4 proven elements of a successful succession plan

Succession planning is an age-old practice. In fact, it was a core tenant of the survival of many civilisations, with dictators and political leaders focusing heavily on cultivating the proteges they felt were most fit to fulfil their vision and continue their legacy.

Today, succession planning is critically important at a corporate level, with over 80% of Fortune 500 companies having formal succession plans. These plans - when implemented effectively - ensure the future success and solvency of a company long after the visionary founders, business owners, and current managers move on. But with millennials and future leaders job-hopping more than ever, it is becoming increasingly difficult to cultivate and retain effective leaders.

So what are the proven elements of a good succession plan that ensure today’s companies are building tomorrow’s leaders?


Mentoring as an informal process has long-been one of the most used and useful succession strategies. And it’s just as popular today, with over 70% of Fortune 500 companies choosing to run formalised mentoring programs. Great leadership teams who want to leave a legacy beyond their tenure ensure that aspiring leaders are supported through mentorship. Mentoring fulfils all the elements of a good succession strategy: providing potential leaders with ongoing skill development, leadership development, communication skills, the right network - and a heap of confidence.

Making mentoring a more formal business practice enables companies to consistently bring untapped talent off the sidelines - and expands the pool of potential leaders. The best organisations, just like the best sports teams, have a long and structured pipeline with which to support and mentor their talent into, through, and out of; meaning less time and money spent recruiting, training, and getting people up to speed on tacit company knowledge.

Promote from within

One of the best ways to stifle future leaders and high potential employees is to hire new, more ‘senior’ people to manage them. The type of employees who you want to focus your succession efforts on are the type of employees who want to be entrusted with more responsibility; the type of employees who want to be promoted and given new challenges. In fact, being overlooked for a promotion is the reason that 24% of all employees say they’re open to jobs elsewhere (so imagine how high this is for the aspirational ones). The enemy of these employees is stagnated growth, restricted autonomy - and limited opportunity.

Instead of looking outside of your organisation next time you are looking for a divisional leader, look inside, ask questions of your current staff - and give good employees the chance to prove themselves.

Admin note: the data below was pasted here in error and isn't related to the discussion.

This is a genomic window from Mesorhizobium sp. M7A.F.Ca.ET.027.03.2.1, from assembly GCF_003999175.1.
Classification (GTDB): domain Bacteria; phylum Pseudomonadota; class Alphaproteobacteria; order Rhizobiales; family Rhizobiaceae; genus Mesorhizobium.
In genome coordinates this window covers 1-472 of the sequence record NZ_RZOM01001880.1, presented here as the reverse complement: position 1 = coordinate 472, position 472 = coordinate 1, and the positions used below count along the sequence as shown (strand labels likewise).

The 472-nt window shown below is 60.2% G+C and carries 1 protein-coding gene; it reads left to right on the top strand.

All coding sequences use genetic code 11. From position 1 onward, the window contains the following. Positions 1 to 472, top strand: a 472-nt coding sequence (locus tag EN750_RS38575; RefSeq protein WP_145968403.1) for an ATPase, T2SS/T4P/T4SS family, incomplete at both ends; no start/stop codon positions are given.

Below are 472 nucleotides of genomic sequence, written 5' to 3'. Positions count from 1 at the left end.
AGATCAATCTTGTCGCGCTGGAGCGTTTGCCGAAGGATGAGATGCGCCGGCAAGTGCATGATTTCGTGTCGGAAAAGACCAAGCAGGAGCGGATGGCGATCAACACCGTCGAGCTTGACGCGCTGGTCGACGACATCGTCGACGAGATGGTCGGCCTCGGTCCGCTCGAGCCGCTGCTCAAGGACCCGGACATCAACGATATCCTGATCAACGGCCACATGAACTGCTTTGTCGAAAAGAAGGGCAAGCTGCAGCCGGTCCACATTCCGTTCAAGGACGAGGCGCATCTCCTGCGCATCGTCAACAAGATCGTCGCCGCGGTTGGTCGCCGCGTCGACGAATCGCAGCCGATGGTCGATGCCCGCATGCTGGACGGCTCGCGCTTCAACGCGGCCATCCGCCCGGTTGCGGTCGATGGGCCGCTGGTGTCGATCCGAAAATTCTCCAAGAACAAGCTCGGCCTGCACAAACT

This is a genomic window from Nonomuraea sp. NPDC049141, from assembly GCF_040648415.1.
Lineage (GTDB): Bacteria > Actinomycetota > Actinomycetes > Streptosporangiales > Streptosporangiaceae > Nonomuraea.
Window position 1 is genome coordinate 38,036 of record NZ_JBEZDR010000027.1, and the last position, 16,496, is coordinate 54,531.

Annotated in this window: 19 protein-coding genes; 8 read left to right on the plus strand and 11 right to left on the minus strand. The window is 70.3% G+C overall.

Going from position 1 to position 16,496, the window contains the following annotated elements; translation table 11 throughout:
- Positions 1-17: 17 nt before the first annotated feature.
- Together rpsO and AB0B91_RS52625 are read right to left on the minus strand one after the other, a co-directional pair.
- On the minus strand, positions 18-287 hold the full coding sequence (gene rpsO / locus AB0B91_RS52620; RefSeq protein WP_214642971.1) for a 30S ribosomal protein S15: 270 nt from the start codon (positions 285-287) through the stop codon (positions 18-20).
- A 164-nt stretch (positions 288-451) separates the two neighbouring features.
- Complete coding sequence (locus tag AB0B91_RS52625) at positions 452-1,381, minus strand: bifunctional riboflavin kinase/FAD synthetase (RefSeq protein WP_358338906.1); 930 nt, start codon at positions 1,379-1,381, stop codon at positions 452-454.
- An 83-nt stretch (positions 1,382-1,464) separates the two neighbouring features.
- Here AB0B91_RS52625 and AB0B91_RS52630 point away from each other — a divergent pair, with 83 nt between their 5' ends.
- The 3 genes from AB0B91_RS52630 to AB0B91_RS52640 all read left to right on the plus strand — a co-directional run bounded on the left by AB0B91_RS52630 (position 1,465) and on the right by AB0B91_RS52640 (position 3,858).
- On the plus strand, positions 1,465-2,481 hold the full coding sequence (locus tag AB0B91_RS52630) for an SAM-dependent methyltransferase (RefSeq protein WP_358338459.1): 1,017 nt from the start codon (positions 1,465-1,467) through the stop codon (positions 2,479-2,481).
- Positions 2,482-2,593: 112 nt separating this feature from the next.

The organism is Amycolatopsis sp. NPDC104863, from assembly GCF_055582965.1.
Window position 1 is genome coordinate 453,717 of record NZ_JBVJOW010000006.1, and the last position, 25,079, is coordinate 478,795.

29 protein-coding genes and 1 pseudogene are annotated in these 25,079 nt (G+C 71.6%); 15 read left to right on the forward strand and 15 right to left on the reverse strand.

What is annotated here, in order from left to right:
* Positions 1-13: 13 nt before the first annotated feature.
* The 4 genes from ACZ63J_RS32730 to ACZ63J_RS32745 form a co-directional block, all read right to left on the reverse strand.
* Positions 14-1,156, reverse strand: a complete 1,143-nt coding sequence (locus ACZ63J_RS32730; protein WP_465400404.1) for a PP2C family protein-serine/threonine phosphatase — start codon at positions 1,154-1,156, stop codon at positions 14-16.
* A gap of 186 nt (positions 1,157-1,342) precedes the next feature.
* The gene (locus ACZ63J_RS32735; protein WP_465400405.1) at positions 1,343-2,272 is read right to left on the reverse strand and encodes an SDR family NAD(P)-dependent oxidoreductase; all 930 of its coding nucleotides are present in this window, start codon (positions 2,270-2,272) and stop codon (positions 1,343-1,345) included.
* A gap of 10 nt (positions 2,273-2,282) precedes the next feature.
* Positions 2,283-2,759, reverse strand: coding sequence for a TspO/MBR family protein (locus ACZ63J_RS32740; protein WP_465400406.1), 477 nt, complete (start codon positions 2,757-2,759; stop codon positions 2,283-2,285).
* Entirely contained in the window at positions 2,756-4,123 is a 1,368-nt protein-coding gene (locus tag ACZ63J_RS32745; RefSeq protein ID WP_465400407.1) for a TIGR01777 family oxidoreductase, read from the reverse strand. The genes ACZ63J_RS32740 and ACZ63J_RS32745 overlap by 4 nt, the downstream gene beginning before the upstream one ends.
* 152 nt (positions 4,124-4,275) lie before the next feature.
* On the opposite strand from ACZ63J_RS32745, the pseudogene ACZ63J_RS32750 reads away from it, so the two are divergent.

Job rotation

There is no substitute for experience - especially the right experience. And the right experience involves getting one's hands dirty in many facets of a business. In most cases, it’s much more important - especially from a leadership perspective - to understand how the pipes fit together than what actually runs through the pipes.

There is a reason that 40% of CEOs among Fortune 500 and S&P 500 companies come directly from COO positions; operations people have their finger in a lot of pies and a deep understanding of how the business operates. Enabling employees to rotate, confer with, and work in other divisions and positions provides them with a holistic view of the company and its people. Bringing in a successful leader, even one with industry experience, does not replace years of domain experience within your company. 

Focus on the mission and vision

The last proven way is a little less tangible than the rest - but is a critical part of any succession plan. Many business owners and leaders struggle to understand why their employees aren’t as passionate about the business or vision as they are. Part of the issue is an incentive issue (normal employees aren’t set to gain as much from success), but another part is being transparent about and articulating the mission and vision of the organisation - with more than two-thirds of employees failing to even understand their company’s vision.

A great CEO or leader’s job is to constantly reinforce and articulate the why - as well as the how - of the company. When it is done right, it works wonders: more than 50% of employees from high performance organisations believe their leadership team has an inspiring vision, compared to 24% from low performance organisations.

In the good old days of succession planning, dictators used to cultivate their successors by strategically embedding their ideologies and philosophies into their proteges. Business leaders must do the same thing (all positive ideologies and philosophies of course). They must disseminate their own mission and vision so that people want to stick around and align their career with the company’s mission.

Succession planning isn’t easy. And it isn’t always seen as a priority in a hyper-results driven and often short sighted marketplace. But, it is critical to building an organisation which can survive and thrive in today’s quickly evolving world - because successful leaders and their companies will look a lot different in a few years time.

And unfortunately, even the ‘plan’ only goes so far. The elements of a succession plan must become institutionalised, advocated for, and executed on - in order for them to translate into tangible business results and change.

But if you do successfully plan for and execute on these four proven tenants, you are a long way to ensuring that your company today - is far more prepared to fight for another day tomorrow.

Author: Lance works for Mentorloop - the mentoring software platform which makes building an effective company mentoring program easy.


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